Epistemic status: Low confidence, feel I may be missing something important about how to "put goals into" intelligent systems.
In the artificial intelligence literature, it’s common to see researchers examining the question of “what is the right final goal to give an AGI”. Researchers frequently offer examples of what might happen if we give a superintelligent AGI the wrong final goal; for example, Nick Bostrom zeros in on this question in his book Superintelligence, focusing on a superintelligent AGI with a final goal of maximizing paperclips (it was put into use by a paperclip factory). In his scenario, the AGI interprets its goal literally (as computers tend to do) and turns the entire universe into paperclips. Bostrom shares this story to show that we must be careful with the final goal we put into an AGI system; we’ll want whatever final goal we do put in to be fully representative of human values (and much work has gone into figuring out how to specify them). While Bostrom (and others) are right to call out the slipperiness of language and the importance of exact specification, there’s a deeper question that often seems to be left unaddressed – specifically, whether we’ll be able to give an AGI any final goals at all.
The assumed answer to this question is “yes”, and it’s easy to see why; computers and final goals have gone hand-in-hand since the days of Babbage. We come up with a problem, then structure the computer in a way that solves it, plain and simple. This holds true even for the more complex problems that we’ve recently made progress on, where we don’t know the exact path the computer will take (e.g. training a computer to play Go). For these types of programs, we still formally pose the problem (e.g. minimize Go losses), then let it run an algorithm (e.g. reinforcement learning and gradient descent) which guarantees that the program’s behavior will target the given final goal. These programs are “narrow”, in that they target an exactly specified goal in a limited domain. We have every reason to believe that these “narrow” programs will continue to improve (and they’re already quite powerful, outclassing humans in tasks like Go and object recognition), but they’re in a separate class from generally intelligent programs. To achieve the world-changing impacts that Bostrom and others talk about, we’ll need systems with general intelligence; specifically, the ability to understand and reason about the extended domain of the natural world (much as humans and other animals do). While we don’t yet know what the architecture of these systems will look like, there seem to be two categories of systems which might arise:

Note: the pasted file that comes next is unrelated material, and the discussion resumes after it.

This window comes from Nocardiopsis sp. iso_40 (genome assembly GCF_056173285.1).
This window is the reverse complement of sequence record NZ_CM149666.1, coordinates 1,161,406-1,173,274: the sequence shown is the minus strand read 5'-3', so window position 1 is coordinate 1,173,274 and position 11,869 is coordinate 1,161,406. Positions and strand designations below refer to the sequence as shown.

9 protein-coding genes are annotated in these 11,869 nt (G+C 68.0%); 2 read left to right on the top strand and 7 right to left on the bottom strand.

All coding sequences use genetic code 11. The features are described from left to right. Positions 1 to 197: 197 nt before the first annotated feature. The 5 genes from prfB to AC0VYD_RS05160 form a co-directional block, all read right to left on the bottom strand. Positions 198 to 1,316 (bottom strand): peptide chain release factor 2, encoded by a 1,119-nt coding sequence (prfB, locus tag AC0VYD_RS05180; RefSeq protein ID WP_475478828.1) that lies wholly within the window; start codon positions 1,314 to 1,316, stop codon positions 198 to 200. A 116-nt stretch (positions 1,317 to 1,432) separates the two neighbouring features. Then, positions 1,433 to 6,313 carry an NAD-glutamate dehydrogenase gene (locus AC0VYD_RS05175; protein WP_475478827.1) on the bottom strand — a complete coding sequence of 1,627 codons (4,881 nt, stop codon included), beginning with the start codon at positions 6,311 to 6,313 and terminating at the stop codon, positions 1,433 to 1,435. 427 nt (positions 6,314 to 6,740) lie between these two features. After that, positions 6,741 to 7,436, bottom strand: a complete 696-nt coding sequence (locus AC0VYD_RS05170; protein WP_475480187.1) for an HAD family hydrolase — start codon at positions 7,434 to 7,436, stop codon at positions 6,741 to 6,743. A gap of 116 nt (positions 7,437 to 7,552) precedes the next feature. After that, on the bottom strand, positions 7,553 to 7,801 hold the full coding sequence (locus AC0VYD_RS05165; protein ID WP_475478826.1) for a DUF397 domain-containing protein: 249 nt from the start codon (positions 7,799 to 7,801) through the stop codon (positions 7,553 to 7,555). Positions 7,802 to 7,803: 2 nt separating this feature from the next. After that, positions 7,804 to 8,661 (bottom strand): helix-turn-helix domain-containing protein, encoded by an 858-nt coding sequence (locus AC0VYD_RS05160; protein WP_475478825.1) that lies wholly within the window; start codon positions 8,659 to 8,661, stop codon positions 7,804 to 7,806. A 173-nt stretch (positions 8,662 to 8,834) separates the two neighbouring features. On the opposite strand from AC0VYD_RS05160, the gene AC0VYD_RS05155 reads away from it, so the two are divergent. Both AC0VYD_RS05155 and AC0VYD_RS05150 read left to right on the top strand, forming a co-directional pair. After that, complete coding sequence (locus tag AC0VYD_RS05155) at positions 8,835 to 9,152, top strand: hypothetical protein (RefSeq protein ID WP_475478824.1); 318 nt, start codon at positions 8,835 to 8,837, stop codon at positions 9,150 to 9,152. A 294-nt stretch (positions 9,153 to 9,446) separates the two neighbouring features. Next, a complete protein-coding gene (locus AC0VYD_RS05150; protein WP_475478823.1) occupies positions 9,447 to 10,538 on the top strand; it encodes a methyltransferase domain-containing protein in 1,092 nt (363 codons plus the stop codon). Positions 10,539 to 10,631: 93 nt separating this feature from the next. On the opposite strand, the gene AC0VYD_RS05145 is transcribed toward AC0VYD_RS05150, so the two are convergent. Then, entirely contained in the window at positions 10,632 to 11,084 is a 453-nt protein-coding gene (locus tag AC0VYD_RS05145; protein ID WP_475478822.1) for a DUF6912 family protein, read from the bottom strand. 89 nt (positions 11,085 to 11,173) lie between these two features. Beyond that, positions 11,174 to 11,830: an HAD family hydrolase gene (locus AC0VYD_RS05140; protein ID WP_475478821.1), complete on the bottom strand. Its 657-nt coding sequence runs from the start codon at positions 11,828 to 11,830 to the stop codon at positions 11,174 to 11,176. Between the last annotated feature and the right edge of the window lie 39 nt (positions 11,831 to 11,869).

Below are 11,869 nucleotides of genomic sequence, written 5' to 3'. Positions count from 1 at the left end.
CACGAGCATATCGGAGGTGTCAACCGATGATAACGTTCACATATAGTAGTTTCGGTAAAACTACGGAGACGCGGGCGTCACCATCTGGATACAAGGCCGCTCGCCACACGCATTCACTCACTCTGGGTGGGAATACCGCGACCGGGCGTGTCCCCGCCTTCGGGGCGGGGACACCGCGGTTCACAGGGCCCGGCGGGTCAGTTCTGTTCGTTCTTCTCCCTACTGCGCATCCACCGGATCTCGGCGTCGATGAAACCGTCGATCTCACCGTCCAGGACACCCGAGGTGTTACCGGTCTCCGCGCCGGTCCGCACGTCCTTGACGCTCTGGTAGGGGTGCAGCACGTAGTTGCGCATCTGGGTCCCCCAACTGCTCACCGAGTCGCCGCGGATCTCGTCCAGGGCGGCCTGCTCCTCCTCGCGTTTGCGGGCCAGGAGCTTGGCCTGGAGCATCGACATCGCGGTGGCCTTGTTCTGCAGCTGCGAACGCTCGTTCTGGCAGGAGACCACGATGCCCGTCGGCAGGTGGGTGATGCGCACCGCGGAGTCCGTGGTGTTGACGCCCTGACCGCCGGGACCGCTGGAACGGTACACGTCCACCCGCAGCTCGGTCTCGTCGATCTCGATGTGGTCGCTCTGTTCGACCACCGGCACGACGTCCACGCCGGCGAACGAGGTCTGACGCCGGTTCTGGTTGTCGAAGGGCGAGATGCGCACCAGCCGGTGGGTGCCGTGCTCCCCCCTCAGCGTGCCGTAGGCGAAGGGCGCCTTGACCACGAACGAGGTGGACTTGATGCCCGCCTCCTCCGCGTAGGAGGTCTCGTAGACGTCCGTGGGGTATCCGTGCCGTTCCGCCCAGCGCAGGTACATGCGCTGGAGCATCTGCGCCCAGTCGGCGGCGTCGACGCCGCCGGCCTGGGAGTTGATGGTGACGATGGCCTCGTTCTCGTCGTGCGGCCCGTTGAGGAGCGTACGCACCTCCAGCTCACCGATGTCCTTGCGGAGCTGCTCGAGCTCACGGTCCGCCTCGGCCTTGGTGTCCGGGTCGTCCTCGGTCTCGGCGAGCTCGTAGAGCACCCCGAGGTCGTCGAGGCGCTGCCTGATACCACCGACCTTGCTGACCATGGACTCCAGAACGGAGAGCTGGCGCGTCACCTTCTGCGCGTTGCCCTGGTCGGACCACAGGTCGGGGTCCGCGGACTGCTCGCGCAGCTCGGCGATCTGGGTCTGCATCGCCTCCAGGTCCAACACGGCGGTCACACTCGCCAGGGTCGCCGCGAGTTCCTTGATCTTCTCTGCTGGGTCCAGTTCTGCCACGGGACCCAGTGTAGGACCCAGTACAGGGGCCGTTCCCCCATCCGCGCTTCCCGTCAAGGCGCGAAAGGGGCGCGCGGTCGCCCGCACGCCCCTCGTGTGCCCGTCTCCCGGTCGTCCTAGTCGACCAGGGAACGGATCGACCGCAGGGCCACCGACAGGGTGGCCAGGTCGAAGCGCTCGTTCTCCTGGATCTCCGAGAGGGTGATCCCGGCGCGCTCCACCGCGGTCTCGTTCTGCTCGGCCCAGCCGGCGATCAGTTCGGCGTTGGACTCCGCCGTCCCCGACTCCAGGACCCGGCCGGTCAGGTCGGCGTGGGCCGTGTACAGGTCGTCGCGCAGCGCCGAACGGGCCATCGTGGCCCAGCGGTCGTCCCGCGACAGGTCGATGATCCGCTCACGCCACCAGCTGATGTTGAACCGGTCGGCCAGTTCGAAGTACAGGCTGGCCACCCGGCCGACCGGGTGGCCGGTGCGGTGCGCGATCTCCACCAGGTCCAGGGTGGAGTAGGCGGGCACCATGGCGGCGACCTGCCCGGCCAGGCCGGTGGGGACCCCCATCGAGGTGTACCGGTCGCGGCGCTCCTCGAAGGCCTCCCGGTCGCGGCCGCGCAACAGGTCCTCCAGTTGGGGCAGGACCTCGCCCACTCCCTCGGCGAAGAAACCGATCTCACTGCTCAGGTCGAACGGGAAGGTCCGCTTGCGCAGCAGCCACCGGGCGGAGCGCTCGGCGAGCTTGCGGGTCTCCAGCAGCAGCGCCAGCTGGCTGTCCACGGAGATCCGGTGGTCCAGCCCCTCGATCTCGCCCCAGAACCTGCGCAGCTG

- We may find that our current “narrow” systems naturally progress into generally intelligent systems by expanding their input domain (to include the natural world) and adding more computing power. These systems are structured around a single final goal and they learn by using gradient descent to move towards configurations which better accomplish the specified goal. The goal anchors the system; progress (or lack thereof) on the goal informs the system of how to adapt.
- We may build systems which work in a manner comparable to the brain, eschewing goal-based anchoring and gradient descent and instead relying on unsupervised lower level algorithms which function to create a world model based on inputs, without any task-specific goal driving the process. We don’t yet have a good sense of the types of algorithms which produce this behavior, although we do know that our neocortical algorithms seem to. Think about how a baby learns a model of the world; by a couple years of age, a child has a fairly robust model, understanding objects, concepts, and abstract reference (language). There’s no “task level goal” in the baby’s brain to anchor the learning process – rather, the neocortical algorithms serve to create internal representations which match up increasingly well with external stimuli. We can imagine carrying this idea further, and building AGI systems where adaptations take the form of progress towards better world representations.
Getting back to our original question, it seems type 1 systems are easy; we can clearly give them final goals. The architecture of these systems could resemble that of today’s systems, like an AlphaGo but with a domain of the natural world (instead of a Go board) and a final goal of making paperclips (instead of playing Go well). The question for these systems is not how to build them or how to give them final goals, but whether they can handle the vast, uncertain domain of the natural world. Is the singular pressure to “maximize paperclips” sufficient for a system to develop concepts? It feels like the domain is too broad, and the goal too narrow, for any real understanding to develop.